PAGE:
Kapi-Mana News : October 18th 2011
22 KAPI-MANA NEWS, OCTOBER 18, 2011 NEWS/OPINION ENROL NOW AND VOTE FASTER. Enrol now and you will receive your EasyVote card which makes voting so much easier and faster on Election Day. Easy! 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In June this year, HNZ announced it would no longer keep a waiting list of Priority B and C clients. ''Most of our tenants are no longer the 'nuclear family' of mum, dad and two kids, but single people living alone, including the elderly and people with disabilities, solo parents, and larger families requiring family homes'' -- acting regional manager Jackie Pivac. Currently, there are 35 HNZ properties available for clients, mostly with three or four bedrooms. Most of the clients on the current waiting list require one- or two- bedroom homes. HNZ Porirua area has 29 staff working from the Porirua Neighbourhood Unit in South Lydney Place in tenancy services, maintenance and asset management. FROM Page 1 HNZ s ability to cope with the needs of Porirua residents is already a hot topic, Mr Faafoi says. The waiting list s the biggest issue. We ve got 400 people on the waiting list -- that means a lot of people are in overcrowded homes, but that brings up health and learning issues for the children that are in those homes, so it s a cycle, an on- going social issue. HNZ says the changes will help it cope better with its core business of providing housing to those in need. We cannot continue to meet the challenges of the future with our current technology and ser- vice delivery approach, chief executive Lesley McTurk announced last month. We are focusing all of our efforts on our core functions of managing the state housing stock, and housing those in greatest need, for the time of their need. HNZ acting regional manager Jackie Pivac says HNZ workers regularly visit clients in the community and often come across tenants with wider diffi- culties than just tenancy issues. When our tenants have needs that go beyond housing, it is important that they get the help they need from those who are best to provide it. We are improving the protocols around referring customers to the Ministry of Social Development to get the other help they need from the correct providers. Issues HNZ workers in Porirua come across range from health and mental issues to social isolation, domestic viol- ence, child abuse, truancy and antisocial behaviour, Ms Pivac says. We can t and should not expect our tenancy managers to deal with such a broad range of issues. Other social service agencies have the expertise to do that. Proposed national changes include increasing the national call centre so all routine inquir- ies are dealt with by phone, specialist national teams for a narrow range of tasks to be handled in bulk, and narrowing and increasing the tenancy management portfolios of frontline staff. About 100 jobs are expected to be cut nationwide from a staff of about 1100. It is not known if any will go in Porirua. The HNZ Community Renewal Office at 203 Bedford St was closed on September 30 as part of the restructuring pro- cess, with staff relocated to the Neighbourhood Unit, Lydney Place, in the CBD. Ms Pivac says it has been proposed to move the Neigh- bourhood Unit into the Ministry of Social Development Com- munity Link Centre, but a decision has not been made yet. Porirua remains an area of significant priority for Housing New Zealand. As a major land- lord, we will continue to main- tain a strong presence in the Porirua area, she says. Black diversion TALKING POLITICS GORDON CAMPBELL The grounding of the Rena container ship off Tauranga did the impossible last week, in that it pushed the Rugby World Cup (temporarily) off the top of the news bulletins. The Rena also rescued Prime Min- ister John Key from his astonishing bid to make political capital out of the credit downgrade of the New Zealand economy by the Standard and Poor s rating agency. In Parliament, Key claimed the agency had said a downgrade would be more likely if Labour won this year s election, but then failed spec- tacularly to produce evidence for his point, which S& P flatly denied ever making. Ultimately, Key was left waving around an anonymous email, in which his unnamed source had inferred the meaning that Key had boldly announced in Parliament as an established fact. The Prime Minister s personal credibility is one thing. By week s end, the Government s economic credibility was in no better shape, with the country now running an $18.4 billion fiscal deficit ($2 billion more than forecast) and the related discovery of a $1 billion shortfall between the cost of the last round of tax cuts, and the hike in GST that was supposed to pay for them. Initially, the Government must have breathed a sigh of relief when the Rena hit the reef, and hogged all the headlines. For now, the Government seems to be treating the Rena incident as being akin to an earthquake or simi- lar random act of God. It may well take months before the role played by deregulation and the related lack of adequate response facilities comes to the fore. So far, public outrage has chiefly been directed at the slow reaction time by central and local government alike, and at the lack of leadership from either Key or his transport min- ister Steven Joyce. Joyce, in particular, initially appeared to take a bemused wait and see approach after the ship ran aground. The economic cost of the cleanup will run into tens of millions of dollars. Arguably, an incident like the Rena grounding has been an acci- dent waiting to happen since the 1988 Port Companies Act absolved port companies from their previous responsibilities for safety and good navigation standards, and told them to operate as a business. New Zealand s coastal waters have increasingly become deregulated, as this country has virtually invited flag-of-convenience shipping (with all their dubious standards and poor working conditions) to dominate our coastal shipping trade. Two reports -- in 2001 and 2003 -- highlighted the inadequacy of the existing resources to cope with oil spills, to little or no effect. For now, this chronic lack of adequate oil spill contingency plans -- to link local and regional councils to Maritime New Zealand and the relevant ministers -- is not being sheeted home to the Government, or to a popular Prime Minister. Even so, the Rena disaster should have drastic repercussions for coastal shipping, and for oil drilling and exploration in this country s vul- nerable marine environment.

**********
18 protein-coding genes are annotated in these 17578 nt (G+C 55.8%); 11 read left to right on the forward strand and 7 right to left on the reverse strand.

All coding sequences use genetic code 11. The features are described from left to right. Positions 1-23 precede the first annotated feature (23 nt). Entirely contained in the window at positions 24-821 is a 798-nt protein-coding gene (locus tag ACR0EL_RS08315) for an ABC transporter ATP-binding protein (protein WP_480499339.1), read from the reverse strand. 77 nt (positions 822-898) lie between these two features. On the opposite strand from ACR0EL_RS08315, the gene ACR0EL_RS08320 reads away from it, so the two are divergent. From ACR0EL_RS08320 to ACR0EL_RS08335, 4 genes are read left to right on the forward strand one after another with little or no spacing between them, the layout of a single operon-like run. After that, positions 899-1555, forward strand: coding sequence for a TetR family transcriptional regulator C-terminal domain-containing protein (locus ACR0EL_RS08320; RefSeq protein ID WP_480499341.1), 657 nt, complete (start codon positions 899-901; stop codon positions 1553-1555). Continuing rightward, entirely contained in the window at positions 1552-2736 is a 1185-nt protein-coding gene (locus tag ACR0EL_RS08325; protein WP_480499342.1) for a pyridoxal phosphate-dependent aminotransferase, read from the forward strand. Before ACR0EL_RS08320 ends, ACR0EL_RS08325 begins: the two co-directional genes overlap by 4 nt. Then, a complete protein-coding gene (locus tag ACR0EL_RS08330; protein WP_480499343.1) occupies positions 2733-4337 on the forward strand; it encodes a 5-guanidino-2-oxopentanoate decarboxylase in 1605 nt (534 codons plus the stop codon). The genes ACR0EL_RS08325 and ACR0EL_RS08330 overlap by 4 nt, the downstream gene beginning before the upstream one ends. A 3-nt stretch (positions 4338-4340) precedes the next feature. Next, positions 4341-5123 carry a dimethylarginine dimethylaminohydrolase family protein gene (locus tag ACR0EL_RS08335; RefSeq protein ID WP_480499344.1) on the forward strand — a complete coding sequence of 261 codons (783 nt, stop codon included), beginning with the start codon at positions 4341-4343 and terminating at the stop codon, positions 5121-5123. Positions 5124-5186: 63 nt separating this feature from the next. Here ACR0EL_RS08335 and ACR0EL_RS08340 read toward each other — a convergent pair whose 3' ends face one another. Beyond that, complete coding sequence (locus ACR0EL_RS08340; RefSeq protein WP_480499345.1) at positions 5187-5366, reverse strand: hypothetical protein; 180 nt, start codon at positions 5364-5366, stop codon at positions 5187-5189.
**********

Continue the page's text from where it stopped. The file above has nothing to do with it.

October 11th 2011
October 25th 2011